In this case-cohort study, we prospectively evaluated the association between gastric fundic atrophy, as estimated by baseline serum pepsinogen levels, and future development of gastric and esophageal cancers in the General Population Nutrition Intervention Trial cohort in Linxian, China. We found an association between low serum PGI or PGI/II ratio and subsequent risk of gastric noncardia and cardia adenocarcinomas, but little evidence of an association between these markers and increased risk of ESCC. This is the largest evaluation to date of the association of gastric atrophy and gastric cardia adenocarcinoma, and it is the first prospective evaluation of the association of gastric atrophy and esophageal squamous cell carcinoma.
Most previous studies of the association between serum pepsinogens and gastric or esophageal cancer risk have used dichotomous comparisons based on single cut points, generally PG1 ≤70-30, PGI/II <3, or a combination of these cut points.[6
] We tested different PGI/II ratio cut points because of the relatively high median pepsinogen levels in our population. Higher serum pepsinogen concentrations have also been reported in other Asian populations.[6
] But in our quartile analyses () and nonlinear continuous analyses () we found no evidence of thresholds or logical cut points. Indeed, our results suggest that dichotomous comparisons are not an efficient use of data in estimating associations between serum pepsinogen concentrations and risk of gastric cancer and that these comparisons may be misleading because any cut point will collapse people at considerably dissimilar risk into the same category.
Another interesting finding in this study was the strong correlation found between PGI and PGII (Pearson’s r = 0.67). Previous studies have also found similar strong correlation coefficients between PGI and PGII [3
], perhaps because both peptides are secreted by the fundic cells of the stomach. These finding are consistent with the hypothesis that the PGI/II ratio takes into account both the fact of fundic atrophy (via the PGI component) and the total secretion capacity of pepsinogens in an individual (via the PGII component).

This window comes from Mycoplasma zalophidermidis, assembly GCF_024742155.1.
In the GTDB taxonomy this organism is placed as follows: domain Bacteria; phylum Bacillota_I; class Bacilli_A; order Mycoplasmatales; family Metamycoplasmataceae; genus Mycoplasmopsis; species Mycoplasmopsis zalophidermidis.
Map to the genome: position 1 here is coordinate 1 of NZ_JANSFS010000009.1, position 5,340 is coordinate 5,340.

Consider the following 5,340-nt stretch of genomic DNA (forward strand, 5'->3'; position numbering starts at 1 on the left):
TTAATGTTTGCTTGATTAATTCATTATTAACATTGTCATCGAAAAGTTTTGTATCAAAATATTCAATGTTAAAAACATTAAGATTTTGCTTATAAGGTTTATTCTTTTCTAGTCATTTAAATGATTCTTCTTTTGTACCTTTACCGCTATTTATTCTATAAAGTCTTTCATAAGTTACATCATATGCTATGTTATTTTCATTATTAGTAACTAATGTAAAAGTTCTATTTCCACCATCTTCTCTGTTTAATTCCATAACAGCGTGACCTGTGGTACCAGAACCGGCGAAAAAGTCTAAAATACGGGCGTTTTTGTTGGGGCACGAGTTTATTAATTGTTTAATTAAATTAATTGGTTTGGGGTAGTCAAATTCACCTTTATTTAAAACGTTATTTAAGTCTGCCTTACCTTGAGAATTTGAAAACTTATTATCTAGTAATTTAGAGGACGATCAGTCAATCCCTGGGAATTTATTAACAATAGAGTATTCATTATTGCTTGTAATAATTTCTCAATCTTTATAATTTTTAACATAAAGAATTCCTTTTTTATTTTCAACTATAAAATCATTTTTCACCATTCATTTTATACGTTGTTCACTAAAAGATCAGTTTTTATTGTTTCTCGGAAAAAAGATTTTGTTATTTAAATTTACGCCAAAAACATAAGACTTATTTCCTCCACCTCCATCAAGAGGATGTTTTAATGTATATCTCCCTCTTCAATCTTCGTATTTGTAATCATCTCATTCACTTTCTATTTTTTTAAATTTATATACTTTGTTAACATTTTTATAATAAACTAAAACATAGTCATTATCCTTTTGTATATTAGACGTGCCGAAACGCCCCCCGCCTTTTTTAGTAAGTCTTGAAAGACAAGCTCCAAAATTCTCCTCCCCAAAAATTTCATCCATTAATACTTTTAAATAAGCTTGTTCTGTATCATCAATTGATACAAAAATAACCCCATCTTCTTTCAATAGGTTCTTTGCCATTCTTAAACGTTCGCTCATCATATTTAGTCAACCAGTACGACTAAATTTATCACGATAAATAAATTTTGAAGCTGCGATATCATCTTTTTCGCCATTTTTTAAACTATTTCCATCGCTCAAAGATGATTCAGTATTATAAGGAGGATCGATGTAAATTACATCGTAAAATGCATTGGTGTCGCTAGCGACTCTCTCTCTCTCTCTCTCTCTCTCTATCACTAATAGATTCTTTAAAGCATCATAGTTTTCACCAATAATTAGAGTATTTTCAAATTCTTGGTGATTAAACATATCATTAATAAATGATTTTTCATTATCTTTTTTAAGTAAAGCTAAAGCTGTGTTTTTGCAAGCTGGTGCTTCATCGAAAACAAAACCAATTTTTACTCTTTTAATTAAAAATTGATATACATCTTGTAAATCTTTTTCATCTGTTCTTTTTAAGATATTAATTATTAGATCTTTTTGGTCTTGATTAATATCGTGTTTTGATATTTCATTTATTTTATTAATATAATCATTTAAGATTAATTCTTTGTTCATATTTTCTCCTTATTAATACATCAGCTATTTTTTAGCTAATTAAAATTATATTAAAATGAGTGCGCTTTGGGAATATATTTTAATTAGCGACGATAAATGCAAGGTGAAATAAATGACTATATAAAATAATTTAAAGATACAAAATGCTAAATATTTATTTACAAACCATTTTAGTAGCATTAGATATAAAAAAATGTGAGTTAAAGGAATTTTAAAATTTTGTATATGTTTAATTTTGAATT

Previous studies have consistently shown that low serum PGI or a low serum PGI/II ratio are associated with higher risk of gastric noncardia cancer.[31
] Our findings concur with these previous results. Also similar to most previous studies, we found that the PGI/II ratio was a stronger predictor of risk than PGI alone, even in models adjusted for H. pylori
There are few previous studies on the association of serum PGI or the PGI/II ratio with gastric cardia adenocarcinoma. Most previous prospective studies have had very limited numbers of gastric cardia cancer cases, so they have not reported pepsinogen data separately for cardia cancers.[16
] Some prospective studies, however, with moderate numbers of cardia cancer cases (ranging between 23 and 44), have reported on these associations, and all of these studies have shown increased cancer risk among subjects with low serum PGI or PGI/II ratios, with relative risks (95% CI) of 5.0 (0.6 – 42.8) [15
], 4.11 (1.42 – 11.9) [18
], and 1.60 (0.62 – 4.14).[28
] Likewise, three case-control studies that examined these same associations all found increased risk of gastric cardia cancer associated with low serum PGI or PGI/II values.[7
] Of note, all studies reporting the magnitude of the association for both sites have found similar odds ratios for cardia and noncardia cancers. Our results confirm these previous findings, and show that gastric atrophy increases risk of both cardia and noncardia gastric cancers in Linxian, with similar magnitudes and association patterns at these two cancer sites.
Two recent studies, one from Norway [28
] and one from Iran [32
], showed that the risk of cardia cancer associated with atrophy may be modified by H. pylori
status. However, our results did not show any statistically significant interaction between atrophy and H. pylori